Back in 2011, the Yankees had a lot of fun after signing two aging starters to minor league contracts, when they brought on Bartolo Colon and Freddy Garcia. Colon was deemed to be done by many. He went so far as to get a stem cell injection in his shoulder to give it another go. Garcia had a so-so season in 2010 and was working with significantly diminished stuff from his prime, but the two combined for 4.8 WAR, helping the Yankees on the way to a division title. Eight years later, New York has signed Gio Gonzalez to a minor league deal. He will earn $3 million if he reaches the big leagues, with incentives based on games started. He has the ability to opt-out on April 20 should he not receive a major league assignment. The circumstances that led to signing Gonzalez now, and Colon and Garcia then, are different, but the best-case scenario might be the same: big bang for the buck from a veteran arm.
Normally, there are five starting pitchers in a set rotation; two of the Yankees’ are injured this spring. Luis Severino, the staff ace, has an inflamed rotator cuff and is expected to be out until May. CC Sabathia is recovering from angioplasty and right knee surgery, and is projected to return sometime in April. That leaves two spots open beyond the cast of James Paxton, Masahiro Tanaka, and J.A. Happ.
The Yankees already have depth arms with major league starting experience in Domingo German, Jonathan Loaisiga, and Luis Cessa. German and Cessa in particular are having pretty good springs, but we all know that spring training can be a bit of a mirage. Those three combined for 1.8 WAR last year, which isn’t inspiring. But they are young and have shown flashes of promise, so it is possible that they could break out this year. For now, they are talented question marks. And even if the Yankees decide to carry two of the three, they would still face issues when it comes to rotation depth. As we’ve seen from the 2016 Dodgers, anything could happen to human beings who throw baseballs for living.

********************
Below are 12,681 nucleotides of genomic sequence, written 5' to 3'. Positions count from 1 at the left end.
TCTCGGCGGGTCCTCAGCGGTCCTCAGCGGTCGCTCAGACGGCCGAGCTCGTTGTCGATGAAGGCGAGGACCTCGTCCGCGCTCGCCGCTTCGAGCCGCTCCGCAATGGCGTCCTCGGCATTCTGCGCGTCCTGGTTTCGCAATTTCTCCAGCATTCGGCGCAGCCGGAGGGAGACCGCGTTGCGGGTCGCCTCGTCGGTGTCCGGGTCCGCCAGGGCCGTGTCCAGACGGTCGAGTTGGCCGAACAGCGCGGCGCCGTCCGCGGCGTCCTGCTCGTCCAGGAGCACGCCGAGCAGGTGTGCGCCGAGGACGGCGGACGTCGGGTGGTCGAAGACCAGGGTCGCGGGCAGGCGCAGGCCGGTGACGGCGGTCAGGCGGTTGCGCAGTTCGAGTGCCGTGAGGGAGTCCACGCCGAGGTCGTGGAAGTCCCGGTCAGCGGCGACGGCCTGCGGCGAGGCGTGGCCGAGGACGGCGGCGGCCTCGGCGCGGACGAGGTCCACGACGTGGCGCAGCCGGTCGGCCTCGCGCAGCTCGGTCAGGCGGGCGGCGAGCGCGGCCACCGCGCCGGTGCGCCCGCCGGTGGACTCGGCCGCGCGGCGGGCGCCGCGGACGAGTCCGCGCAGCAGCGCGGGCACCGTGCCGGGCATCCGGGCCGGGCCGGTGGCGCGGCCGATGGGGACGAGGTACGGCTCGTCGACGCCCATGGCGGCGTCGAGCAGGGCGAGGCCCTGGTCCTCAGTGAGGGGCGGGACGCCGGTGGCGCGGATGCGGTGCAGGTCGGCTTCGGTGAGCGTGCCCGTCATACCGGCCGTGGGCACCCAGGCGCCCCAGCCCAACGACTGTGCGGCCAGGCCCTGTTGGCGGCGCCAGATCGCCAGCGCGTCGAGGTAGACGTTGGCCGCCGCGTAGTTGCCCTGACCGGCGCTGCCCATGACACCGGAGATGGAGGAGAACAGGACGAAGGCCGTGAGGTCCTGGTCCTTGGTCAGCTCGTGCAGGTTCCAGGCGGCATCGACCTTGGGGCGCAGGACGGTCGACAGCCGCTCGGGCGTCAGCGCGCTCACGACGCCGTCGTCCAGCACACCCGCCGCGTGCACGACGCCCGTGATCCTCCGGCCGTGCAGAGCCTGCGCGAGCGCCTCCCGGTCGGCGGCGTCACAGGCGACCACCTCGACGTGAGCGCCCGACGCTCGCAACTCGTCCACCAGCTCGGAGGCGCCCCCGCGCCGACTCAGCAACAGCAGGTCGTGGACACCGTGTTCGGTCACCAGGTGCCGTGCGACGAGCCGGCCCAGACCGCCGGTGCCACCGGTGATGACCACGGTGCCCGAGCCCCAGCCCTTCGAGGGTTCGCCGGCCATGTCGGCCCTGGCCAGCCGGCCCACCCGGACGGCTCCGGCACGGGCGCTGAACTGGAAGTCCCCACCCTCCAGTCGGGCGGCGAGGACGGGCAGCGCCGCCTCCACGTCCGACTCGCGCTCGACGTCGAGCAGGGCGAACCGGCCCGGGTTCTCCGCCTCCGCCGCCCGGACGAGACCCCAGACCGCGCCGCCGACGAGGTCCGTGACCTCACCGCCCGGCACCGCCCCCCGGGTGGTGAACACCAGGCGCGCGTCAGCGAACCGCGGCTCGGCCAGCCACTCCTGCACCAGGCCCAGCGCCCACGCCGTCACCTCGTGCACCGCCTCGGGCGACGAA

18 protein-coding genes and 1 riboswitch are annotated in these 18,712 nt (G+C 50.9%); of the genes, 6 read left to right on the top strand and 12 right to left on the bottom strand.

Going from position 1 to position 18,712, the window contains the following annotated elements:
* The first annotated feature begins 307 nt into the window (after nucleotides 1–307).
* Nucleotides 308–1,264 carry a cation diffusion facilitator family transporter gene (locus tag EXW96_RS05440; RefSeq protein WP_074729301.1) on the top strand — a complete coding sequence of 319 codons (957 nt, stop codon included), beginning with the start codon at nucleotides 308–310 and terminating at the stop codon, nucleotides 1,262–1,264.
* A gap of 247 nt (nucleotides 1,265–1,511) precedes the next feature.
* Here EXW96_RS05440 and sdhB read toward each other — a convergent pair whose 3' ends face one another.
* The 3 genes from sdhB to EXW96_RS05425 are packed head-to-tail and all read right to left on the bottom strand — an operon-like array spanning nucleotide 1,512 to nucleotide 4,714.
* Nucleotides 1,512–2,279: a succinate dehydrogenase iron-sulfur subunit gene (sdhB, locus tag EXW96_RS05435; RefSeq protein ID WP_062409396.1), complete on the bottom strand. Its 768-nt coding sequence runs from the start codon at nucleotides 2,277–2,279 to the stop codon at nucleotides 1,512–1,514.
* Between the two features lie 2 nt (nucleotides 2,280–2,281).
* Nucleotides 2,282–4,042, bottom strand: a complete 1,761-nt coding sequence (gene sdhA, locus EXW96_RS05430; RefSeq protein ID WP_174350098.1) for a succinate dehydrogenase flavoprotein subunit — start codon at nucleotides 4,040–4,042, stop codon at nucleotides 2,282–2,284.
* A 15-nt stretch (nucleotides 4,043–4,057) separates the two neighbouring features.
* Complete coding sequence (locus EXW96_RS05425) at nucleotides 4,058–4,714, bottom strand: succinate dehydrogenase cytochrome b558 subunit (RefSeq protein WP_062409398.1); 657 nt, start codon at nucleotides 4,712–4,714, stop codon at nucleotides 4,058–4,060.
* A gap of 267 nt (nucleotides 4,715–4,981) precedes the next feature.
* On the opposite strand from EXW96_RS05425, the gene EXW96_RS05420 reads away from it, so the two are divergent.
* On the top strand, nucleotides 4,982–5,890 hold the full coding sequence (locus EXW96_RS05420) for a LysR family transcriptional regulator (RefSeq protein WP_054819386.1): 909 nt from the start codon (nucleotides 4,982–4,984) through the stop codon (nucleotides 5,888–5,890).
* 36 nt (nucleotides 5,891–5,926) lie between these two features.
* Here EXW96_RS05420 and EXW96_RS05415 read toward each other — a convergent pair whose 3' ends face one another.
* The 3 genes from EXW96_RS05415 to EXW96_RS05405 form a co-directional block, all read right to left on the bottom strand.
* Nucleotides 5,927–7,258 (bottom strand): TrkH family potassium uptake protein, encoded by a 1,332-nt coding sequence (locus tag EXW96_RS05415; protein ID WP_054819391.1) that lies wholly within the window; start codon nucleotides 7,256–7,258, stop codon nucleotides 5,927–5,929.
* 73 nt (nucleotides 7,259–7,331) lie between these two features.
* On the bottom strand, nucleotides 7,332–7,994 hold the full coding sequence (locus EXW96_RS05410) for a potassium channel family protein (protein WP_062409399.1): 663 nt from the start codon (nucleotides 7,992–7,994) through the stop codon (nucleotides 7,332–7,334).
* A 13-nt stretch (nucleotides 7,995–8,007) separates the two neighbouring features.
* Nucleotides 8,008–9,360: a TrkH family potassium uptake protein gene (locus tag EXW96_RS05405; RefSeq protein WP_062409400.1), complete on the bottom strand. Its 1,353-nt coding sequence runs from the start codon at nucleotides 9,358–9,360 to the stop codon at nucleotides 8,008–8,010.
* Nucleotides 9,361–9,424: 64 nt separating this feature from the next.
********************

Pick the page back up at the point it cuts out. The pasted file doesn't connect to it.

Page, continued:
Enter Gio Gonzalez, a former first round pick by the White Sox in the 2004 draft. After stints with the White Sox, Phillies, and Athletics, Gonzalez found a long-term home in Washington D.C., where he spent 6.5 seasons as a consistent presence in the Nationals’ rotation. After pitching with the Brewers for the second half of 2018, the lefty became a free agent.
Gonzalez is still a competent major league starter, but his 2018 indicated that things could be trending the wrong way.
Along with his age, that recent performance probably also cost him some suitors in the offseason. A pitcher approaching his mid-30s with diminishing strikeout and walk rates isn’t really a top commodity. Still, it’s a sign of how dire the free agent market has been for players outside of the top tier that a guy with Gonzalez’s credentials remained unsigned until mid-March. You can’t scoff at a major league starter who was worth 2.0 WAR a year prior — that kind of production warrants a spot. But Gonzalez says that the Yankees offer was the only one he received this offseason. Gonzalez has proven to be an inning-eating workhorse. From 2015 to 2018, he threw 725.0 innings, good for 17th among all starting pitchers. Dallas Keuchel (14th on the list with 750.1 IP) is now the only one in the top 20 currently without a team. The Yankees are projected to rely on an ample number of innings from their mega-bullpen, but if Gonzalez were to make the team and can absorb innings like he has in the past, it can only help the Yankees — both in the rotation and with the bullpen’s workload.